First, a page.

Not by much. In most developing economies the benefits of lower input labour costs are completely swallowed by bureaucracy and graft, to which you then add an uplift for the often unfavourable environments (permafrost or monsoon, urban overcrowding that makes access difficult, politics, illegal property development where you need to dig, import duties on essential equipment). That's certainly the case on infrastructure projects I've worked on.
Still, it's $5k per property which you could argue is high. But FTTP in Indonesia isn't a case of just sticking in fibre between and existing exchange to premises, it'll be a complete new backhaul if it is going to work, and in that scenario $5k per property at outturn looks realistic.
Re: I applaud their ambition.
"Or "I want somebody to subsidise where I live"..."
I offer an upvote for the translation, but it is worth remembering that in practical terms we offer subsidies for non-urban roads, telephony, water, post, electricity and gas, and to a lesser extent for many publicly provided services that have higher costs/lower direct contributions in less densely populated areas.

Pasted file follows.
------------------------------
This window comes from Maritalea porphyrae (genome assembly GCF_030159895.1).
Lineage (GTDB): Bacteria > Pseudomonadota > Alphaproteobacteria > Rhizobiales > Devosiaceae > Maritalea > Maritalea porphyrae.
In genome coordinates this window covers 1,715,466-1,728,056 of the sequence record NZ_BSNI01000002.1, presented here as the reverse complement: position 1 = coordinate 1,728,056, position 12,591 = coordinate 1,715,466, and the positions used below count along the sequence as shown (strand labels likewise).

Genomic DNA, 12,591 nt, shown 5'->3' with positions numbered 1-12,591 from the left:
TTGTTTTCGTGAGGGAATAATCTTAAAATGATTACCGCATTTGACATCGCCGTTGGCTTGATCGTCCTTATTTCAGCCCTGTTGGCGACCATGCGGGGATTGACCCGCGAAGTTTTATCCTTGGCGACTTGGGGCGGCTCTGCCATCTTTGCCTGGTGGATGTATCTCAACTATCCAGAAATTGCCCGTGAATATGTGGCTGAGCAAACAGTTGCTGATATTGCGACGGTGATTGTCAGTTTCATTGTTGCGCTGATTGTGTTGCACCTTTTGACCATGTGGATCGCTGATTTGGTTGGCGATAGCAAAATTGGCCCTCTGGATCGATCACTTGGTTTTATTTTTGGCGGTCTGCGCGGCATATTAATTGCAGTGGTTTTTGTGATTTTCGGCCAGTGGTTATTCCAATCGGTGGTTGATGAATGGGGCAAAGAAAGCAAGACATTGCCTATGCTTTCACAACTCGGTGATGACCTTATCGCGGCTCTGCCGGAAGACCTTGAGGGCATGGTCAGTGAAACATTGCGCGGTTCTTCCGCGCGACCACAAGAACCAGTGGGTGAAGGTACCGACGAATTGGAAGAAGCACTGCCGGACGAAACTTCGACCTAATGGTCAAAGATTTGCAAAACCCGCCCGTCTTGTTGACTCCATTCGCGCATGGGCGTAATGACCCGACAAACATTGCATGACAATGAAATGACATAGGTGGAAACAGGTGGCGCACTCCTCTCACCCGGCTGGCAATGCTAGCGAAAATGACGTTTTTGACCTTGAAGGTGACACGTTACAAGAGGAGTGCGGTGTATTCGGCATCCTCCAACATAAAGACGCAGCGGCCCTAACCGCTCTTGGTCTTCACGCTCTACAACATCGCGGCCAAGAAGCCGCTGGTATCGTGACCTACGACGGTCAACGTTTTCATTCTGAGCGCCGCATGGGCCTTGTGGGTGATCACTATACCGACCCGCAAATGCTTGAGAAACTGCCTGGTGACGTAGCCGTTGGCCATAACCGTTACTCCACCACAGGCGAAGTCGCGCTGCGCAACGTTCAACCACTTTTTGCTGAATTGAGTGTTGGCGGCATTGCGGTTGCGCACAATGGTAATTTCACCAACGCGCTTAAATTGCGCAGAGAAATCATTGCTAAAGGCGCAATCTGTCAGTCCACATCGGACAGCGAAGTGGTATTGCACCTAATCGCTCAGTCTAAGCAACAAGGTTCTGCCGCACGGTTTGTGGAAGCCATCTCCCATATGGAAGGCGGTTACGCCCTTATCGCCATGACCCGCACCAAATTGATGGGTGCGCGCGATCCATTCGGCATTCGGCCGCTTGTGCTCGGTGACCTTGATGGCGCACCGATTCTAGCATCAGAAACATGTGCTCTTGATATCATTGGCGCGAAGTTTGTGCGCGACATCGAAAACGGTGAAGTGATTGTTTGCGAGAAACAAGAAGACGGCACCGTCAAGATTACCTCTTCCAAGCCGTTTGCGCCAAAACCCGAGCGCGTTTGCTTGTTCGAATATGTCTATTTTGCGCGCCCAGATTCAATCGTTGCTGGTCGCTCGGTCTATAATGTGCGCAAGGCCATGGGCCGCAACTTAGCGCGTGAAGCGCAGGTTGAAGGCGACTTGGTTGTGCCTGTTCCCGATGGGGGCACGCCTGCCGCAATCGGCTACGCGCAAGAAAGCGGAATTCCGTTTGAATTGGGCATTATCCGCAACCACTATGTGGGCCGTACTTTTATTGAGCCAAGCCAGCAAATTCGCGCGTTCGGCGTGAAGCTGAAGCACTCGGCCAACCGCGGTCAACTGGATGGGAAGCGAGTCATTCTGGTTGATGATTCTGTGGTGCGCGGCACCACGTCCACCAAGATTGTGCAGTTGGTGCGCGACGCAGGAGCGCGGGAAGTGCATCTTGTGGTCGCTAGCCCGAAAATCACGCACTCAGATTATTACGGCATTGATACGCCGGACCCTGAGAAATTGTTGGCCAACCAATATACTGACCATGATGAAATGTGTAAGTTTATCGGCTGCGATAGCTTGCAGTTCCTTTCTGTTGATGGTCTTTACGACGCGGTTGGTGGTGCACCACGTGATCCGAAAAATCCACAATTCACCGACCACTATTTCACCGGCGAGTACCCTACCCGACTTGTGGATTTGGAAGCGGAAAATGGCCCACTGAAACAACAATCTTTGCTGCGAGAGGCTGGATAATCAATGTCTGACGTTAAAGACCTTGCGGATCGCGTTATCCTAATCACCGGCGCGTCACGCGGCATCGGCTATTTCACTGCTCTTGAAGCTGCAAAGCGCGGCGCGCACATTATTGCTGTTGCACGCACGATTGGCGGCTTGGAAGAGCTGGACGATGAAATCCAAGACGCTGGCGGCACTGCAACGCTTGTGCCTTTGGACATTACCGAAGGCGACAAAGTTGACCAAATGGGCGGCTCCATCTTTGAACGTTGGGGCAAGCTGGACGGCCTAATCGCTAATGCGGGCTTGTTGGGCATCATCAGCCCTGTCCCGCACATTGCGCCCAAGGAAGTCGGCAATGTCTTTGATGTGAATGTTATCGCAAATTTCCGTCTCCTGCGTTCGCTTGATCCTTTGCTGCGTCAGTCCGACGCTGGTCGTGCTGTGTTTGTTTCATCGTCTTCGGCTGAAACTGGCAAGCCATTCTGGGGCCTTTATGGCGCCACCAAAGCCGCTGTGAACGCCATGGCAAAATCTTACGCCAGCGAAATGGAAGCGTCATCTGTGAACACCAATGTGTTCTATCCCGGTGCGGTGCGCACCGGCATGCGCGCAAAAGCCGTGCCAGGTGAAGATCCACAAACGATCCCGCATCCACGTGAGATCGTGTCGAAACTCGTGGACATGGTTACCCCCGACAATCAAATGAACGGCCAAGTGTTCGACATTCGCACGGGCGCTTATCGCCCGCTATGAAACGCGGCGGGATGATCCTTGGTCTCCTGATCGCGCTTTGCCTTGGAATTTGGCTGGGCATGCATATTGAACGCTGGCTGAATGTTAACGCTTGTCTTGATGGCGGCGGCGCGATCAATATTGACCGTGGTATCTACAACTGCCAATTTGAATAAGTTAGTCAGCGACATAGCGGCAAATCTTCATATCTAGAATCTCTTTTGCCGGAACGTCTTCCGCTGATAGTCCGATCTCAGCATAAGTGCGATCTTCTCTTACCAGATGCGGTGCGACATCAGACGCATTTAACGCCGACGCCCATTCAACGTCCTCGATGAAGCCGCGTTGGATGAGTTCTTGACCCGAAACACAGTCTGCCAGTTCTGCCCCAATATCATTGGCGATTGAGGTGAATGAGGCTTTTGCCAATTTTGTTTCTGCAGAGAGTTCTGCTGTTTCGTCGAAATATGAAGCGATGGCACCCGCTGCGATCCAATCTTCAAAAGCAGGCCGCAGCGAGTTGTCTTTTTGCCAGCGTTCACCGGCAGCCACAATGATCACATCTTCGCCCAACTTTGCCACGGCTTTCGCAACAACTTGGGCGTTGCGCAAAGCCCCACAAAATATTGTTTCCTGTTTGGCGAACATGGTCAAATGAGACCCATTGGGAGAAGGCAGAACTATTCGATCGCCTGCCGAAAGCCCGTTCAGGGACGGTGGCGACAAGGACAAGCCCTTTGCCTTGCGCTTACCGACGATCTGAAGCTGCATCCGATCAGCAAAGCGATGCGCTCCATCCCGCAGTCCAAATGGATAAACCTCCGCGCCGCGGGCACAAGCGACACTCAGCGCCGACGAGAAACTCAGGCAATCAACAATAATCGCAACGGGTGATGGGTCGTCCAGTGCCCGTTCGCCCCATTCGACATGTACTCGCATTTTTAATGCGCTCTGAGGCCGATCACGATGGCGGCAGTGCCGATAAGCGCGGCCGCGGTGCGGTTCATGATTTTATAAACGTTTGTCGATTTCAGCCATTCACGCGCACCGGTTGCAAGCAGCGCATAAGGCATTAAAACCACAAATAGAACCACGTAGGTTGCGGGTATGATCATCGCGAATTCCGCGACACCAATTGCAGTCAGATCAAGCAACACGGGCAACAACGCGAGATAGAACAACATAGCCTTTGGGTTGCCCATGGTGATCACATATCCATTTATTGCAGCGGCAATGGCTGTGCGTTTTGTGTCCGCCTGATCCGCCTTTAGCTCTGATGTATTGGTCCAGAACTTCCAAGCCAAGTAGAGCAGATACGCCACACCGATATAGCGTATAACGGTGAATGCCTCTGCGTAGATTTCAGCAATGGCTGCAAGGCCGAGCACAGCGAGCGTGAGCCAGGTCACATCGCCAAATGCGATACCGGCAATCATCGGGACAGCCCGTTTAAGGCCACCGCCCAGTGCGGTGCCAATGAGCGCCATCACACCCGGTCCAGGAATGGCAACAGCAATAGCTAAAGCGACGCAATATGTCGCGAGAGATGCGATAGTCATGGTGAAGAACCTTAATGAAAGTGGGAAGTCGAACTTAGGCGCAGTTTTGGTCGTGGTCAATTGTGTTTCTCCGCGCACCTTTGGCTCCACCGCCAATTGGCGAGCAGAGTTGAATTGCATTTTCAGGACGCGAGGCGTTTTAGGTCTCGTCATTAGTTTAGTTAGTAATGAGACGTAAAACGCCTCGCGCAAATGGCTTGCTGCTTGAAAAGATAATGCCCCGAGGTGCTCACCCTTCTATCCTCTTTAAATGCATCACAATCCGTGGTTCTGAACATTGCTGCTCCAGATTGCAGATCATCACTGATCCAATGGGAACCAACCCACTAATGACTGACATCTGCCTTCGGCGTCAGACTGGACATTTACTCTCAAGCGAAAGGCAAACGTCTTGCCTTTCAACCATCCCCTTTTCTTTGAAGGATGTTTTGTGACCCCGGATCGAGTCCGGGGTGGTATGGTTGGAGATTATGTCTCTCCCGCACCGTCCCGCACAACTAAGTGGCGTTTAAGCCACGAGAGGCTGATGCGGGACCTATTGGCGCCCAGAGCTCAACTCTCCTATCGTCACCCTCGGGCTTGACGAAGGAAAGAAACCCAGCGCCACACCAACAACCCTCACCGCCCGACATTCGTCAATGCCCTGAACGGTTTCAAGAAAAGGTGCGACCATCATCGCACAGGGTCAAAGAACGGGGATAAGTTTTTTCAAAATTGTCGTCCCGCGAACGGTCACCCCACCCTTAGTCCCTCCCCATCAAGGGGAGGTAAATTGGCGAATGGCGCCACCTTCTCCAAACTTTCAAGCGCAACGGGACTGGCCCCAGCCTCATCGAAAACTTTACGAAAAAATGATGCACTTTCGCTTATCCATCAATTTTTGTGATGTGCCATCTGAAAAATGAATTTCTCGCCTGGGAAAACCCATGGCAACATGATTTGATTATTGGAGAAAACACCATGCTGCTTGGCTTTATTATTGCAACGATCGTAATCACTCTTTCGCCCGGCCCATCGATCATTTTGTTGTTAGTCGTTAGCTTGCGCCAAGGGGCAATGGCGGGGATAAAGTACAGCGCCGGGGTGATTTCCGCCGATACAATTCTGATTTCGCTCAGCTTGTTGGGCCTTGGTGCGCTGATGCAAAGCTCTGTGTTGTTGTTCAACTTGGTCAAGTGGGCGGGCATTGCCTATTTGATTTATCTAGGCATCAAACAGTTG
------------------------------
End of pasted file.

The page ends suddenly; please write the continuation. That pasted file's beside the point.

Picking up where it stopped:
"Looks like Indonesia may be the place for FTTP-envious Aussies to 'invade' instead."
Possibly. But 20 million premises is only about a fifth of the Indonesian housing stock, possibly notably less given that the target is "premises" not "homes". So this despite the brave words is another urban focused initiative, it will not serve the 20% of the population living below international standards of poverty (circa US$1.50 a day), won't serve the large urban slums, and the only rural areas to stand any chance of being connected are politician's villas (plus families and cronies) and significant tourist destinations.
Spending 8% of GDP to connect the wealthiest one in five of your population to fibre doesn't look a good use of resources to me if it's government money being spent (although to be fair, that 8% is more likely to crop up as 1% of GDP for eight years).
Re: Meanwhile...@Captain Save-a-ho
"very epitome of the capitalist that you hate so very much"